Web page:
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An analysis of the door-to-balloon time in STEMI patients in an underdeveloped area of China: a single-centre analyses
  1. Zi-Xiang Yu1,2,
  2. Xin Shen1,2,
  3. Yi-Tong Ma1,2,
  4. Yi-Ning Yang1,2,
  5. Xiang Ma1,2,
  6. Xiang Xie1,2
  1. 1First Department of Coronary Heart Disease, First Affiliated Hospital of Xinjiang Medical University, Urumqi, Xinjiang, China
  2. 2Xinjiang Key Laboratory of Cardiovascular Disease Research, Urumqi, Xinjiang, China
  1. Correspondence to Professor Yi-Tong Ma, First Department of Coronary Heart Disease, First Affiliated Hospital of Xinjiang Medical University, No.1 Li-Yu-Shan Road, Urumqi, Xinjiang 830054, China; myt-xj{at}163.com

Abstract

Objectives This study was conducted to break the door-to-balloon time (DTBT) into constituent elements, and compared which components prolonged markedly. We identified the factors that significantly prolonged the DTBT in an underdeveloped area of China.

Methods The patients were included from January 2008 to December 2010 in 301 consecutive patients presenting with STEMI in our hospital. We analysed the components of total DTB times, such as ‘Diagnosis time’, ‘Cardiologist consultation time’, ‘Explain the patient's condition time’, ‘Transferring time’, ‘Preparation of the catheterisation laboratory (CL) time’, and determined which factors significantly prolonged the DTBT potentially.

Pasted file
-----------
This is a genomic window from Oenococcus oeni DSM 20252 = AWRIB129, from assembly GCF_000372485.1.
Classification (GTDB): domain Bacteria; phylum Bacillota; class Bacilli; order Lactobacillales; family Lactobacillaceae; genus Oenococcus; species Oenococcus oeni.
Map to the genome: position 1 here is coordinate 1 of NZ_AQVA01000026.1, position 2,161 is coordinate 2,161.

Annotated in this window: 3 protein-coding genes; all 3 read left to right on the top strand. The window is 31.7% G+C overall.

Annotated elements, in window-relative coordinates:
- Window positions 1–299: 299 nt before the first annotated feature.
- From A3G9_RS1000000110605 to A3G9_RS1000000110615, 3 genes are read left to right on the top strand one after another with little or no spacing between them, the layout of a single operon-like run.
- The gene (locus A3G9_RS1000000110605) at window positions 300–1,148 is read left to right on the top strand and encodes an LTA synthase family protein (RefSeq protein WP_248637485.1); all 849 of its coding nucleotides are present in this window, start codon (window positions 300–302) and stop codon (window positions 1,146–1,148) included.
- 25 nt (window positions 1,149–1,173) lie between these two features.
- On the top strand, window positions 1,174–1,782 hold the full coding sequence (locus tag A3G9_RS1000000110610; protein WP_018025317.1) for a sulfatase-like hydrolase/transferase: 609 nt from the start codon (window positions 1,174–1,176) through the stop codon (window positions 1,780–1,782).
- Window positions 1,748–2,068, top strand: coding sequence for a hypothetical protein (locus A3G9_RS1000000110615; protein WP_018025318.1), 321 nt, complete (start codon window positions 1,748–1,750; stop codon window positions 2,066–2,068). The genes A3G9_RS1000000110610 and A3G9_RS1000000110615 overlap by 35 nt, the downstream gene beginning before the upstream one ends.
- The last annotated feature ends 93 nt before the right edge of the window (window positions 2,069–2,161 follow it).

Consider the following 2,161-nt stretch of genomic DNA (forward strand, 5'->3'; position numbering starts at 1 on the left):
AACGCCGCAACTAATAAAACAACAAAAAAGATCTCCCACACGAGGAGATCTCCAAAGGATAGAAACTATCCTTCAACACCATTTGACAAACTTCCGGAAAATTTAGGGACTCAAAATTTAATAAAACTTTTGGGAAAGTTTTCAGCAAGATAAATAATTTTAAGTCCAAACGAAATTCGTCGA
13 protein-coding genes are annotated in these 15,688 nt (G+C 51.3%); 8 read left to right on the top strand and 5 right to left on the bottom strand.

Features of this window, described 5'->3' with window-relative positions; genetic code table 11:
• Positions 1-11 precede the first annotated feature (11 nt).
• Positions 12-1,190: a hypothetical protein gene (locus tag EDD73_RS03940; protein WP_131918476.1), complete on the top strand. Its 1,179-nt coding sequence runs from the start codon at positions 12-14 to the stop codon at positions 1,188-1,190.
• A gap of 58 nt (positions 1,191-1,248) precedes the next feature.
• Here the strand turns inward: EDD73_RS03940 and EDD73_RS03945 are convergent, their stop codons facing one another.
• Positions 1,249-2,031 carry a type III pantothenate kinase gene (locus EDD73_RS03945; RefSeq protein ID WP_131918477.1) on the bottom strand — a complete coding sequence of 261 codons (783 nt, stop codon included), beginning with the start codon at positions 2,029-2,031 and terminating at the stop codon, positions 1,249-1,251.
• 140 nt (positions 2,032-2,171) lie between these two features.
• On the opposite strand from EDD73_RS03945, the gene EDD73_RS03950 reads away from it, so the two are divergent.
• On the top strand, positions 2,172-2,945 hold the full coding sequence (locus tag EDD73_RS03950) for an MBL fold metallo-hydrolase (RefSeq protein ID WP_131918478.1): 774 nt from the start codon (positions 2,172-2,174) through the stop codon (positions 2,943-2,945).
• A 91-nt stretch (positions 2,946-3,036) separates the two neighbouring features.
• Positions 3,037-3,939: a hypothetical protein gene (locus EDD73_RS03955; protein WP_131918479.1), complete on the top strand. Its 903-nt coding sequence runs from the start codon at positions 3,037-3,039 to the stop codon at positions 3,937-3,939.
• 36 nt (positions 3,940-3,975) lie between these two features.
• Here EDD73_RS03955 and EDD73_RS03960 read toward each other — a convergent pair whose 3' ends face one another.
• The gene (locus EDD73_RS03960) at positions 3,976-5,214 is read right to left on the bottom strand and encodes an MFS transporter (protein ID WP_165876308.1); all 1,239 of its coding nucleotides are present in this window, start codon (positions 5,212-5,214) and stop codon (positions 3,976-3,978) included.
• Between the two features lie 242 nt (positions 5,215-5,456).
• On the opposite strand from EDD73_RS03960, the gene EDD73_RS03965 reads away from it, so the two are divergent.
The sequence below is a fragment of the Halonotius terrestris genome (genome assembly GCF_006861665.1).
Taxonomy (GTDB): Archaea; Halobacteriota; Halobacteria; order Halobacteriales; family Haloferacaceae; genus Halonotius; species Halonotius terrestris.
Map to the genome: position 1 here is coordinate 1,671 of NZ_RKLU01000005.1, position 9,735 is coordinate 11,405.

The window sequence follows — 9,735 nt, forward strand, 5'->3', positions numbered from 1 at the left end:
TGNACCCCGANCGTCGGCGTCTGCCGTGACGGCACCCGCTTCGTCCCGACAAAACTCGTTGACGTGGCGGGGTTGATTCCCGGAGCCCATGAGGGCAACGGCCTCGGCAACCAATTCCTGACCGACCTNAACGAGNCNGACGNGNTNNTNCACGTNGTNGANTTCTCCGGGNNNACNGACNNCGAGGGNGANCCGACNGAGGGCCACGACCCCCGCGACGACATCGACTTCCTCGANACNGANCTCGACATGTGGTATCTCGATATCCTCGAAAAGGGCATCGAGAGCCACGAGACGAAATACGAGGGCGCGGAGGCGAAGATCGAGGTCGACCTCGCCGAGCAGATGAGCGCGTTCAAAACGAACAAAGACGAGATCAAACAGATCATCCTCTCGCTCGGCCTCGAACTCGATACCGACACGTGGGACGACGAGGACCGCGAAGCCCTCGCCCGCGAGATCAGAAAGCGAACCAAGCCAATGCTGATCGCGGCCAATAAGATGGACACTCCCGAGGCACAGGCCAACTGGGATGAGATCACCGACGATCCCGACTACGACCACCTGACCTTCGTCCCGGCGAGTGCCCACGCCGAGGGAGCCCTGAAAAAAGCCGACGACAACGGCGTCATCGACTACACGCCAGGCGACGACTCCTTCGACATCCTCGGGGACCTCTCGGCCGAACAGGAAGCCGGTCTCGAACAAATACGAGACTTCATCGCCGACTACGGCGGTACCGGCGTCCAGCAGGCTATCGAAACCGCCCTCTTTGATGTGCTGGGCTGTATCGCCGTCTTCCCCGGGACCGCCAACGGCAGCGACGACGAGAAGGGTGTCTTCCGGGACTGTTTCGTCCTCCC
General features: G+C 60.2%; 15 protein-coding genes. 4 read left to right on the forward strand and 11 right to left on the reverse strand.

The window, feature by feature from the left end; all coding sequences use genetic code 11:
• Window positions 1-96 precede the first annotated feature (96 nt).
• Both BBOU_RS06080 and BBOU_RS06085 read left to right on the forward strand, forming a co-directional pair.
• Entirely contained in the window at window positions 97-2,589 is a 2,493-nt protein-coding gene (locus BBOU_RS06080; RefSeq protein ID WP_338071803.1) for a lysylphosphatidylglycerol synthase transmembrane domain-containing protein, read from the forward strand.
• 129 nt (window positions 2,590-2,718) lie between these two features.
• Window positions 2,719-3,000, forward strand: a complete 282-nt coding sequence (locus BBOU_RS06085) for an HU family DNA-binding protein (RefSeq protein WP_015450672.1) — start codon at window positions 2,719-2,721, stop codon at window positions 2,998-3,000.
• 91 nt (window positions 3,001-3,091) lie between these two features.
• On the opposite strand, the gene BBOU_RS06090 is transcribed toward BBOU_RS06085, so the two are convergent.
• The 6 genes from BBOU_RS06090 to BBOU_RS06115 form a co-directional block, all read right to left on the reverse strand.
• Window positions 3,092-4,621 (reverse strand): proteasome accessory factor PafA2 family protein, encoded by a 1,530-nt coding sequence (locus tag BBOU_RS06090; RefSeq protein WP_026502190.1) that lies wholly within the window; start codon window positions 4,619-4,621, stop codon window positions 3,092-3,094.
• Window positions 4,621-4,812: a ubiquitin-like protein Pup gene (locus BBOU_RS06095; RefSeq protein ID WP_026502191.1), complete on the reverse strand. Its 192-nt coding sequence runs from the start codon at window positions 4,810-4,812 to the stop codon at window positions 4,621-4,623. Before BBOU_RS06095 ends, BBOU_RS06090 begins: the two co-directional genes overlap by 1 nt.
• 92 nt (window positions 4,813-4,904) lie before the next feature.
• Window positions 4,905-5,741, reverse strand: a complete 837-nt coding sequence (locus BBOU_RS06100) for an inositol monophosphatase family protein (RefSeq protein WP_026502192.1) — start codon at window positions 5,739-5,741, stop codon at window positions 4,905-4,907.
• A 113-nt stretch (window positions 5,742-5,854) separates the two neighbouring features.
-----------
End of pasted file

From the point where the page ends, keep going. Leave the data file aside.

Results The median DTBT of all patients was 134 (98–186) min. The group was divided by the DTBT into two: ≤120 min and >120 min. In the ≤120 min group, more patients (68.1%) presented to our hospital during working hours (p=0.000), whereas in the >120 min group, more patients (63.2%) presented out of hours (p=0.000). More patients (49.3%) presented when the interventionist was on site (p=0.000) in the ≤120 min group. In the >120 min group, the times for consultation by the cardiologist and explaining the patient's condition to the family prolonged markedly, as compared to the ≤120 min group (p=0.000) when the interventionist was off-duty (OR=4.050, p=0.000) and presentation during non-working hours (OR=3.334, p=0.000) were significant predictors of >120 min DTB times.

Conclusions In our centre, the time of consultation by the cardiologists and explaining the patient's condition to the family accounted for most of the delay in reperfusion. A lack of interventionists usually resulted in a delay during non-working hours in the CL. Several measures should be taken involving asking emergency department physicians to awake CL directly, sending the patients’ information to the cardiologists, popularising medical knowledge to the citizens, and increasing the numbers of interventionists qualified to carry out primary percutaneous coronary intervention, should be developed to shorten the DTBT.

  • acute coronary syndrome
  • cardiac care, acute coronary syndrome
  • cardiac care, treatment

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